Epidemiological observations concerning the relationship between water hardness, concentrations of lead (Pb) in drinking water, and cardiovascular mortality in Great Britain and Norway suggest that Pb may have been far more important than hitherto recognized as one of the main causes of the 20th Century coronary heart disease epidemic in the United States and Europe. The aim of this study was a literature review of the association between Pb concentrations in the environment, in blood, and cardiovascular diseases. Materials and Methods. The search for relevant scientific publications was carried out in databases of evidence-based medicine (PubMed, Cochrane Library), and specialized search systems (Google Scholar). The following search filters or inclusion criteria were used: environmental studies on Pb sources in the environment, drinking water and food, epidemiological studies on the association between Pb and cardiovascular pathology, on the hardness of drinking water, published in English, full versions of articles. Preference was given to studies of high methodological quality (cohort studies and reviews of studies of various designs), in the absence of which results of cross-sectional studies were taken into account. The research was obtained by searching the following keywords: drinking water AND lead; cardiovascular diseases AND lead; mortality AND lead. Results. It was found a correlation between blood Pb concentration and both systolic and diastolic blood pressure, stroke, and heart attacks. The toxic effects of Pb can explain the association between water hardness and cardiovascular mortality.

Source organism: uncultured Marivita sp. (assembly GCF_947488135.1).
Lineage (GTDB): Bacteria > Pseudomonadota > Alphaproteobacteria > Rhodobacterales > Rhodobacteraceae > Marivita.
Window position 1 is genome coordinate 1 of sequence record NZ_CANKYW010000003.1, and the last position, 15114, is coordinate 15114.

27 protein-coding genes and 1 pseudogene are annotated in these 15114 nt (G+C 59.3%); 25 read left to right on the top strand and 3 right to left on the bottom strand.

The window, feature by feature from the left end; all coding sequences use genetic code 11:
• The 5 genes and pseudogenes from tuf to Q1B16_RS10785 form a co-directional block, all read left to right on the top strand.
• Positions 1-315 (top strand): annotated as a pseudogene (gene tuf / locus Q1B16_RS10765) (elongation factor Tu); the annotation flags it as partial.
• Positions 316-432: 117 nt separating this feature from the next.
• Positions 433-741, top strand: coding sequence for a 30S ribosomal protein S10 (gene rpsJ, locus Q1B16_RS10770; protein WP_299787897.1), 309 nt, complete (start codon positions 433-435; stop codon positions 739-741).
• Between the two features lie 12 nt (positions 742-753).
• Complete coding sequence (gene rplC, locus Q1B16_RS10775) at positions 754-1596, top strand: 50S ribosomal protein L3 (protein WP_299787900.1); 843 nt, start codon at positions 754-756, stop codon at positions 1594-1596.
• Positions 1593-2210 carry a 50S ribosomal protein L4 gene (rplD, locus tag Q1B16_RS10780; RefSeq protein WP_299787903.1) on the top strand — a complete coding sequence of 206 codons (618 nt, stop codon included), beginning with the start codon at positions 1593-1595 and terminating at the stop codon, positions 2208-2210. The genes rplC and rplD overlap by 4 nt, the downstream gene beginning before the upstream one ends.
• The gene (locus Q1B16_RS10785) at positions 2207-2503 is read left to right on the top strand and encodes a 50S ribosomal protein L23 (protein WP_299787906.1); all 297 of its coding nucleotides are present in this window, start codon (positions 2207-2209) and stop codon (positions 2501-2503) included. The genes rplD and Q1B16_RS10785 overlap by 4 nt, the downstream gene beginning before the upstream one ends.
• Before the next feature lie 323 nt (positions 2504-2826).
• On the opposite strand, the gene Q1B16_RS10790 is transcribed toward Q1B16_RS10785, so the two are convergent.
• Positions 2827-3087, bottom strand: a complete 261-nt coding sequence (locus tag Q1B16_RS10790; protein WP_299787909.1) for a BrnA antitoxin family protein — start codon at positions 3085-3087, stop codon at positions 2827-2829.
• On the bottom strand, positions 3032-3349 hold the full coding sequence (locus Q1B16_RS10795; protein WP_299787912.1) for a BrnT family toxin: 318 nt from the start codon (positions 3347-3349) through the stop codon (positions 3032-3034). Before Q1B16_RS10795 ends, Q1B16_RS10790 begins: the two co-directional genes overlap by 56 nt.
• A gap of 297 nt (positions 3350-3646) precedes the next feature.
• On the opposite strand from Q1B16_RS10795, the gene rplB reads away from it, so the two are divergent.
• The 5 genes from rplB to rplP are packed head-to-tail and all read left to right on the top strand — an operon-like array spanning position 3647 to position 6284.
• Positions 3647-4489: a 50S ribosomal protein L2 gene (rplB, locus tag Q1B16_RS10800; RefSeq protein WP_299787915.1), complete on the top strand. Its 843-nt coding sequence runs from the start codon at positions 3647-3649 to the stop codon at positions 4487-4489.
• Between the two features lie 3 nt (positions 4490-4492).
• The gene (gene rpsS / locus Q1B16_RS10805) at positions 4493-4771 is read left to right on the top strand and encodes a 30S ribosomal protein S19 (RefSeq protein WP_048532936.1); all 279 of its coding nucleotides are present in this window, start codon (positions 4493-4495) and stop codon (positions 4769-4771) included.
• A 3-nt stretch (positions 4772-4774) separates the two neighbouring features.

Geir Bjørklund 1* 1Council for Nutritional and Environmental Medicine (CONEM), Mo i Rana, Norway.
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